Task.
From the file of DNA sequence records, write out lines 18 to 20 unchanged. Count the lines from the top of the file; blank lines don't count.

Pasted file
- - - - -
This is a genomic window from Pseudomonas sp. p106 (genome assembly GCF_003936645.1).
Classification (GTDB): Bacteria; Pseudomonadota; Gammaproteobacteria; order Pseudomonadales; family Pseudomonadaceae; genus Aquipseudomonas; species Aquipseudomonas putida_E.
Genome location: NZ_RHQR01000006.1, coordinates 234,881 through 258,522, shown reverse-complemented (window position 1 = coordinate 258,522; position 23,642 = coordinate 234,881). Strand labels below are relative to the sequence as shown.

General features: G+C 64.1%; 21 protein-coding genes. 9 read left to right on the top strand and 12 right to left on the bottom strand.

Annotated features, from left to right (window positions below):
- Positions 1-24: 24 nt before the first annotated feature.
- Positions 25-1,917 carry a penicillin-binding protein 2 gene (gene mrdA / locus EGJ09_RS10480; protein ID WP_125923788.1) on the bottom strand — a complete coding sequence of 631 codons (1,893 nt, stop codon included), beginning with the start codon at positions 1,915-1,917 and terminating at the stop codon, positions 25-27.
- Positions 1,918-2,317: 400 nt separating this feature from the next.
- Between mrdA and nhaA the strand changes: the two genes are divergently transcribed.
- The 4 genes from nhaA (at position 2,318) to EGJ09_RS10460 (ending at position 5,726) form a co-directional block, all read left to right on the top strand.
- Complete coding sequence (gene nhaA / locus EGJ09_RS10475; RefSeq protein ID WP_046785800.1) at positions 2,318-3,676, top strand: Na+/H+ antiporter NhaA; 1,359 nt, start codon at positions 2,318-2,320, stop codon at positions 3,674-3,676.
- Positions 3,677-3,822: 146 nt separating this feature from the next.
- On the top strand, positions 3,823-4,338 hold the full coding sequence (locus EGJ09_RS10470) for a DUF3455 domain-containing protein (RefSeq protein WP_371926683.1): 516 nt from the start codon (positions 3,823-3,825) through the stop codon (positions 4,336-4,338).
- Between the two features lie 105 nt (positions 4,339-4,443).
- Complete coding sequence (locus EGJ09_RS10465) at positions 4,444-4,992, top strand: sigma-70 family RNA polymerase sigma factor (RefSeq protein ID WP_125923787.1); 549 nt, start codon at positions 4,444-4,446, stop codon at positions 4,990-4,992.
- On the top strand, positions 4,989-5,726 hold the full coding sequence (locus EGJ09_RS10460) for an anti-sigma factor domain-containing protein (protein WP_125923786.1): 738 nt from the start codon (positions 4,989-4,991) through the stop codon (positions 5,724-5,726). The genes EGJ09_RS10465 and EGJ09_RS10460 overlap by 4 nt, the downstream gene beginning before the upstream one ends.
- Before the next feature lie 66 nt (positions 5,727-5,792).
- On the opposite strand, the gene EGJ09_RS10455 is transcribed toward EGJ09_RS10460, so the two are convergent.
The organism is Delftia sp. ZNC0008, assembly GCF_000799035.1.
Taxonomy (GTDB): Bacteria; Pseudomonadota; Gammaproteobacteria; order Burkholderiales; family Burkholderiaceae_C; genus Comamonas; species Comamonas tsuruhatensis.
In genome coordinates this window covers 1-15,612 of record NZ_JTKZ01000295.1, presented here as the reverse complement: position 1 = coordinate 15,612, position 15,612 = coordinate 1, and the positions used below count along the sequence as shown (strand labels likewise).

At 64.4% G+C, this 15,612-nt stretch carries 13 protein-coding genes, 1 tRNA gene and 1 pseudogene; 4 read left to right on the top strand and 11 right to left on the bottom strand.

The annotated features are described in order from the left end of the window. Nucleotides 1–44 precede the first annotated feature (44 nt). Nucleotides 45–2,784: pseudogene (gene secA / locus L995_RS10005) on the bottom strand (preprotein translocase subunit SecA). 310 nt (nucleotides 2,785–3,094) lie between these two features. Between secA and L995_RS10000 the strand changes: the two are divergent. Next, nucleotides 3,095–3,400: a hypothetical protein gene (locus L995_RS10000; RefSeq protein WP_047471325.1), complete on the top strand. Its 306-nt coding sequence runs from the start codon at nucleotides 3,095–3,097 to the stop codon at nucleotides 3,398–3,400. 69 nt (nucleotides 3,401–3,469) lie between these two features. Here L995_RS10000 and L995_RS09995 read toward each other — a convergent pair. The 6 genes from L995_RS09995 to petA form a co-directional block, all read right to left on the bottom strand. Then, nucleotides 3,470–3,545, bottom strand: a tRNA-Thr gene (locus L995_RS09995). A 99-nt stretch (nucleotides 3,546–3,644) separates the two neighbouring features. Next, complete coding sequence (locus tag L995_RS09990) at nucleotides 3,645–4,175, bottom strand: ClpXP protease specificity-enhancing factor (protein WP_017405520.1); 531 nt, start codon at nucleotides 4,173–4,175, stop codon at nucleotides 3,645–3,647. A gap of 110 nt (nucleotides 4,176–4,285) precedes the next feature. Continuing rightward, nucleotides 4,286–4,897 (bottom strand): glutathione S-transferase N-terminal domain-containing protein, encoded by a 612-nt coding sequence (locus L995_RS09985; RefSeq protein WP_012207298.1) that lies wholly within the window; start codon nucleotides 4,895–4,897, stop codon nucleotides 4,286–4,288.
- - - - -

- On the opposite strand, the gene EGJ09_RS10455 is transcribed toward EGJ09_RS10460, so the two are convergent.
The organism is Delftia sp. ZNC0008, assembly GCF_000799035.1.
Taxonomy (GTDB): Bacteria; Pseudomonadota; Gammaproteobacteria; order Burkholderiales; family Burkholderiaceae_C; genus Comamonas; species Comamonas tsuruhatensis.